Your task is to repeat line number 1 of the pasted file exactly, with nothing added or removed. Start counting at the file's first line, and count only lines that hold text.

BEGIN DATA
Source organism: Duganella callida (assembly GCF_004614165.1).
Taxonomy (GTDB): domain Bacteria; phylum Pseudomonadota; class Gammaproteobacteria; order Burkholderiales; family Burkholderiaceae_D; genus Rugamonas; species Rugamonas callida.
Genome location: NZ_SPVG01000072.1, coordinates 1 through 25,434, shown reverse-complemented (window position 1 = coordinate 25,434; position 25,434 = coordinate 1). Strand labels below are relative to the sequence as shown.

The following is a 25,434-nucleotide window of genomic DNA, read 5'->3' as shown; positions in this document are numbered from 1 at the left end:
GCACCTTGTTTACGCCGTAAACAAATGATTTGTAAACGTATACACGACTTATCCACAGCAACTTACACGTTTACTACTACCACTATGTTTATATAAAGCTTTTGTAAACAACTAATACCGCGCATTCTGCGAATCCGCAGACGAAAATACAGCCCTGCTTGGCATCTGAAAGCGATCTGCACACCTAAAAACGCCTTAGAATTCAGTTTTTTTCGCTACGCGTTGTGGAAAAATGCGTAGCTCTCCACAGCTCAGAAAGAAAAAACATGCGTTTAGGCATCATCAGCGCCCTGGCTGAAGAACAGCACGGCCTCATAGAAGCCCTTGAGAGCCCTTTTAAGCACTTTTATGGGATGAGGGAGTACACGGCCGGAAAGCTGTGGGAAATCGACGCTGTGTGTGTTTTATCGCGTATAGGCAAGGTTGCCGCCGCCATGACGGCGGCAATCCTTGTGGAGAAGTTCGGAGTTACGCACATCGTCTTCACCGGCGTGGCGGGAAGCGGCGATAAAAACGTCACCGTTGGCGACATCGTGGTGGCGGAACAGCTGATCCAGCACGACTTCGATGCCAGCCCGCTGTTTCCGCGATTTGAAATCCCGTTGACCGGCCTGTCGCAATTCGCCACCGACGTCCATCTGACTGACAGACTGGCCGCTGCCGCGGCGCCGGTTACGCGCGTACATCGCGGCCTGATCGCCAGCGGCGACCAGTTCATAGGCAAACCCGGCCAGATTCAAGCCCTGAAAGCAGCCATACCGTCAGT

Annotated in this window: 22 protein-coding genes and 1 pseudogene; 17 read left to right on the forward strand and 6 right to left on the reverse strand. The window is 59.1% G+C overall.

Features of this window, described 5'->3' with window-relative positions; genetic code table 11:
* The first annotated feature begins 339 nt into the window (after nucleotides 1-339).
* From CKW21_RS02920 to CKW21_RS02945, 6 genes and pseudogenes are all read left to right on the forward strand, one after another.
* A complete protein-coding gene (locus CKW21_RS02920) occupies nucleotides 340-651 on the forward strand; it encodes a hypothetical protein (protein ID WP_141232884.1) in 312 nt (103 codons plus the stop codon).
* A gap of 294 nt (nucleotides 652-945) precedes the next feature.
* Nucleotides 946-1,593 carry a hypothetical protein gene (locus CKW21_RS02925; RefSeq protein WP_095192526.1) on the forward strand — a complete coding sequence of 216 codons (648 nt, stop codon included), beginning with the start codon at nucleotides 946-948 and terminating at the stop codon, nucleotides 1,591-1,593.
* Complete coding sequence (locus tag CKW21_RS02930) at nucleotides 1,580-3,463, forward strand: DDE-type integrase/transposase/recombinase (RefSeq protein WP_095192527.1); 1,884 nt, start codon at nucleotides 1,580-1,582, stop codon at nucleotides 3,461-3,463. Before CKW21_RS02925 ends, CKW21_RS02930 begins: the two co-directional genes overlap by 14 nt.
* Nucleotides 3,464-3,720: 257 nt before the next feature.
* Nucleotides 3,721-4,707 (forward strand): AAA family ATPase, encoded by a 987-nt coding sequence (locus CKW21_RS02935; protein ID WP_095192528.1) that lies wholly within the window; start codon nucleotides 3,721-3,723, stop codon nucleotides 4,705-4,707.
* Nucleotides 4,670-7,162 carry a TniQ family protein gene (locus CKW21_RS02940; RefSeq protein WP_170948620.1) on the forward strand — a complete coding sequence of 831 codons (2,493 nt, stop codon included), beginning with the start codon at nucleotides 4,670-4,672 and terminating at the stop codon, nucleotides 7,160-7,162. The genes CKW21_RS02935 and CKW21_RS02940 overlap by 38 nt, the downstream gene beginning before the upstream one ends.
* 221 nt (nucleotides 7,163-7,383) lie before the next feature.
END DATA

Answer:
Source organism: Duganella callida (assembly GCF_004614165.1).